So although this is a thoughtful and valuable intellectual excercise, Piketty’s vision of the future, and his solutions to the problems that he sees ailing the world, seem to be nothing more than a retread of Marx, with a few slightly modernistic twists. And as such, the book is interesting as coffee table conversation, and will be the center of much discussion among the elite for good reason, but of minimal use for true economic and political policy in the world we live in today.
History repeats itself.
It is a curious phrase, that certainly contains some truth, but is often misused. However, sometimes, you cannot deny the practical reality of this simple statement.
The Spanish Inquisition started around the 12th century, in a goal to purge the Catholic Church of heretics. It persisted in its quest of eliminating all types of supposed secularists, proven or not, well into the end of the Middle Ages, ultimately mutating in form to eliminate all forms of enemies of the Church, from accused sorcerers and witches, to simply our garden variety Jew or Muslim.
We have seen modern equivalents of the Inquisition, in many shapes and sizes. Some are religious, others are secular, all are political. We have seen this pattern repeat across the globe, as one group or another tries to vanquish the threat of evil from our midst.
I wonder if we are beginning to see something similar in modern liberalism today.
Little did he know he was passing through the doors of hell into a progressive firestorm.
Why did this happen? because of a relatively innocuous $1,000 donation to group pushing for California’s Proposition 8, the 2008 measure that sought to prevent same-sex unions from being recognized as civil marriages.
Yes. The firestorm was regarding a small donation made six years ago.
Progressives, as they are wont to do, were outraged, and instantly began a campaign to oust Eich. They formed protests and websites to unite the forces of good against the evil that is Brenden Eich. Heretics must be vanquished, after all.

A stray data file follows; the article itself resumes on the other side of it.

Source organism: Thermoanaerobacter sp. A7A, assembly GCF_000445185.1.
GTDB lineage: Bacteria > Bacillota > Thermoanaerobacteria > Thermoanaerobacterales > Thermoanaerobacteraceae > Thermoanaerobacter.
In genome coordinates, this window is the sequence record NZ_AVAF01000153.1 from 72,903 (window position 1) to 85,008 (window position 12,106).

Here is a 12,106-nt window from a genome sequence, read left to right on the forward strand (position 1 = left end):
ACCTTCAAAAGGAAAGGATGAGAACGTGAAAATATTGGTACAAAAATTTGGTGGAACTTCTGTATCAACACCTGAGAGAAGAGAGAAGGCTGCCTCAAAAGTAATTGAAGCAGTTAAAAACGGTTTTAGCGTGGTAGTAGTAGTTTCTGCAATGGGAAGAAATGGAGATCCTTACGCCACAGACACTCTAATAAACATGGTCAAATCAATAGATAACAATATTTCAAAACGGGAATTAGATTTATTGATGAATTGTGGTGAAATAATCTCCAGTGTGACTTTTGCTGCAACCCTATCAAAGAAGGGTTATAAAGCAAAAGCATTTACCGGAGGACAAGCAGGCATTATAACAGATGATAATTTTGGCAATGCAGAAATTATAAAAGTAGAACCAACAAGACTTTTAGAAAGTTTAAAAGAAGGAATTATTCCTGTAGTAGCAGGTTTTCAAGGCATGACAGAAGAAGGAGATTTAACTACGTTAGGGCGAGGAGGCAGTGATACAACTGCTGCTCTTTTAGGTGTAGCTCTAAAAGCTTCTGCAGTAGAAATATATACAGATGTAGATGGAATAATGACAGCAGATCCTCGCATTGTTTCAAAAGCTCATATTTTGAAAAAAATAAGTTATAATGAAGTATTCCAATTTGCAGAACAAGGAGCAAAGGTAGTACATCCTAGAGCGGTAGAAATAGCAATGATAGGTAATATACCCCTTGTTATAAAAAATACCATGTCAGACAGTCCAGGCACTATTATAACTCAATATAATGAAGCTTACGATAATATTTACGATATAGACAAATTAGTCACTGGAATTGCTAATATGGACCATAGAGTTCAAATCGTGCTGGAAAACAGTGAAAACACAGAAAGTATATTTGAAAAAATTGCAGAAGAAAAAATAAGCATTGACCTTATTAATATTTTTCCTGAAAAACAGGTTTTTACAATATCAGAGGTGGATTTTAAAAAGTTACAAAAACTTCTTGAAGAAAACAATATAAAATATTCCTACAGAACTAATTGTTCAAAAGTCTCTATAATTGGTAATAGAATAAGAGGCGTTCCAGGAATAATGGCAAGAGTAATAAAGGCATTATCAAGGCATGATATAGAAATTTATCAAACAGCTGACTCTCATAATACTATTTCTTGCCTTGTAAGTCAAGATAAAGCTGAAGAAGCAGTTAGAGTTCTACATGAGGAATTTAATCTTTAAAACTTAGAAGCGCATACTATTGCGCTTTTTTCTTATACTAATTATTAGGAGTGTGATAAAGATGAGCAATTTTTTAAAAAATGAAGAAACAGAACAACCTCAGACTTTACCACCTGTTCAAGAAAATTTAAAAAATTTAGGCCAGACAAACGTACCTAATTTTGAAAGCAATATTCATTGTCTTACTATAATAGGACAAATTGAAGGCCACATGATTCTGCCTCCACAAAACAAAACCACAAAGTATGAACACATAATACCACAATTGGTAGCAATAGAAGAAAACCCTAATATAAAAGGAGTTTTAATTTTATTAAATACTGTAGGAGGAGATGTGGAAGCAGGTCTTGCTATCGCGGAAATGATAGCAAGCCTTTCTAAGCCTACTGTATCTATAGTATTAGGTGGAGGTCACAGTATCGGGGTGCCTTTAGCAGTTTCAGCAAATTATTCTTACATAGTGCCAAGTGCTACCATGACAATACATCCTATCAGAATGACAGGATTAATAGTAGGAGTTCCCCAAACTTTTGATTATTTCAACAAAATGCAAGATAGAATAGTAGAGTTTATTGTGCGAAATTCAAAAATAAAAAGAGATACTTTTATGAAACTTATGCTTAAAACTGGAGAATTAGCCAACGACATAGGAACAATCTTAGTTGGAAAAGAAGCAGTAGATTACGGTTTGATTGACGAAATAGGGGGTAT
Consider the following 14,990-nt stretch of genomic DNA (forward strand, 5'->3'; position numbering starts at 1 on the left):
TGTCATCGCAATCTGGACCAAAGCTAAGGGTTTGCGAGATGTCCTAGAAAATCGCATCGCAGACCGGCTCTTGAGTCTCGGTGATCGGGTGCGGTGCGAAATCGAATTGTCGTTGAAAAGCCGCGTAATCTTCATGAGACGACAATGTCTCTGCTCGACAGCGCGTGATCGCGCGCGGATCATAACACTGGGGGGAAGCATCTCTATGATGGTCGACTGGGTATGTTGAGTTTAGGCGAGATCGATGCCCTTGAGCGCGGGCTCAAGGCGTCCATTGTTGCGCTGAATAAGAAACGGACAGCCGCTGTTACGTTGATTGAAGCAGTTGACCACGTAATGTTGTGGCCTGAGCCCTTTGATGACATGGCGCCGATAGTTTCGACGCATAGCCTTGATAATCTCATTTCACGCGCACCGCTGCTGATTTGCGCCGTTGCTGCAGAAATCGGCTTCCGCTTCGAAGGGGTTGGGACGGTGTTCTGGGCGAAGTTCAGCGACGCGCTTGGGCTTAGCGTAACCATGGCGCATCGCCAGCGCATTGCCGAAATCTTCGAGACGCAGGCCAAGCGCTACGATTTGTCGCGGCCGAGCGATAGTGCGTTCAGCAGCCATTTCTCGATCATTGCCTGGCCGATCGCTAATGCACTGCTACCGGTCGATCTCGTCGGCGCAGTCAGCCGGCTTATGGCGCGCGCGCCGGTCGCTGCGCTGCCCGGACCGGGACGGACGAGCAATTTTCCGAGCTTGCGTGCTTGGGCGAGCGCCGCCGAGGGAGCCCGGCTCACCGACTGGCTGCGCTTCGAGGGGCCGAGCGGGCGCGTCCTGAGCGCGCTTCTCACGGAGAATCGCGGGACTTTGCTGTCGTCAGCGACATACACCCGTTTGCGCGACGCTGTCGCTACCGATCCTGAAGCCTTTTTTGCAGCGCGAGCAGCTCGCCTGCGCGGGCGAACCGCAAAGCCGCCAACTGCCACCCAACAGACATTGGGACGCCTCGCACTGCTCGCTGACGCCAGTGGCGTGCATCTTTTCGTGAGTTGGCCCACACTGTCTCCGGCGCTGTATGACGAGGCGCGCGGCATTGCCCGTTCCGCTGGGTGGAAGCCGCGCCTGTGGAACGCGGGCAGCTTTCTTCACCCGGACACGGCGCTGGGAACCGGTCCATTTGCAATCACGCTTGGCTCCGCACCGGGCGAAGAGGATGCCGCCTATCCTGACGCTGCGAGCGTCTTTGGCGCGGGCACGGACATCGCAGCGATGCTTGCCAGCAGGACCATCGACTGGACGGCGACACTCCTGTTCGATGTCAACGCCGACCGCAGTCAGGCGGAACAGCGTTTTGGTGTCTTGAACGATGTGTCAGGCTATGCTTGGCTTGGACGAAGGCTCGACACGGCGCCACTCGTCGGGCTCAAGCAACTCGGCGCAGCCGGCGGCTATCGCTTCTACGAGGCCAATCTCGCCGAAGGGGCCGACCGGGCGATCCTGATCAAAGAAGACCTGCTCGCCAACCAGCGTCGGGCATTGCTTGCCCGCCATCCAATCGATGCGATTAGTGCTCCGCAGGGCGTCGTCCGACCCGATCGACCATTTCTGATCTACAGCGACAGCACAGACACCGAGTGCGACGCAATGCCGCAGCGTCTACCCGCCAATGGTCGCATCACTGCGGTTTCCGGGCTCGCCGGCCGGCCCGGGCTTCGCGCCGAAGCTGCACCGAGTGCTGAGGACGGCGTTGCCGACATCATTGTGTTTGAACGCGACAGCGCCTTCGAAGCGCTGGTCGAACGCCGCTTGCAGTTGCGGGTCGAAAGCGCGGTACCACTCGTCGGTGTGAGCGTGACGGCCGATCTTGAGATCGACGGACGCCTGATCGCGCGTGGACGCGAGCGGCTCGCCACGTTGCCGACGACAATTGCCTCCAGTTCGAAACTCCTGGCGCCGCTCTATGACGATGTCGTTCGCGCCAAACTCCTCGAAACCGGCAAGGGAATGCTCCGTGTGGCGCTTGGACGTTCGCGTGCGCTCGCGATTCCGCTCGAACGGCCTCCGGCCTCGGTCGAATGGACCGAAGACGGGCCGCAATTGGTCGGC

Make note of the fact that not a single employee of Mozilla or anywhere else had ever complained of Eich’s behavior. No one, either during his time a COO or in his current role of CEO, ever stated he behaved in anything but the utmost professional manner. Homosexual colleagues had nothing but good things to say about the man.
Of course, facts are irrelevant to the progressive mob. He had to go, in order to purify the souls of society.
Eich decided that enough was enough, and the silliness needed to come to an end, so he resigned from his post on Thursday. I doubt that this is much of a burden for Eich, who is likely quite wealthy. But Reihan Salam notes that even at this late date, if Eich had recanted his position, he probably could have held on to the job. Eich refused; and for that, I think he should be heralded for holding to his beliefs, which is so rare these days. Salam notes:
Agree with him or disagree with him, Brendan Eich was willing to pay a price for his beliefs. In the grand scheme of things, the price certainly wasn’t as high as that facing, say, Galileo. But would you do the same thing?
Famed editorialist Andrew Sullivan chimed in as well:
He did not understand that in order to be a CEO of a company, you have to renounce your heresy! There is only one permissible opinion at Mozilla, and all dissidents must be purged! Yep, that’s left-liberal tolerance in a nut-shell. No, he wasn’t a victim of government censorship or intimidation. He was a victim of the free market in which people can choose to express their opinions by boycotts, free speech and the like. He still has his full First Amendment rights. But what we’re talking about is the obvious and ugly intolerance of parts of the gay movement, who have reacted to years of being subjected to social obloquy by returning the favor.
As for the progressive inquisitors, they gleefully proclaimed success at the purging of this heretic, with little understanding of the gross hypocrisy and overall intolerance of their crusade. Their church is now cleaner and purer for the victory; what else matters? Sullivan again: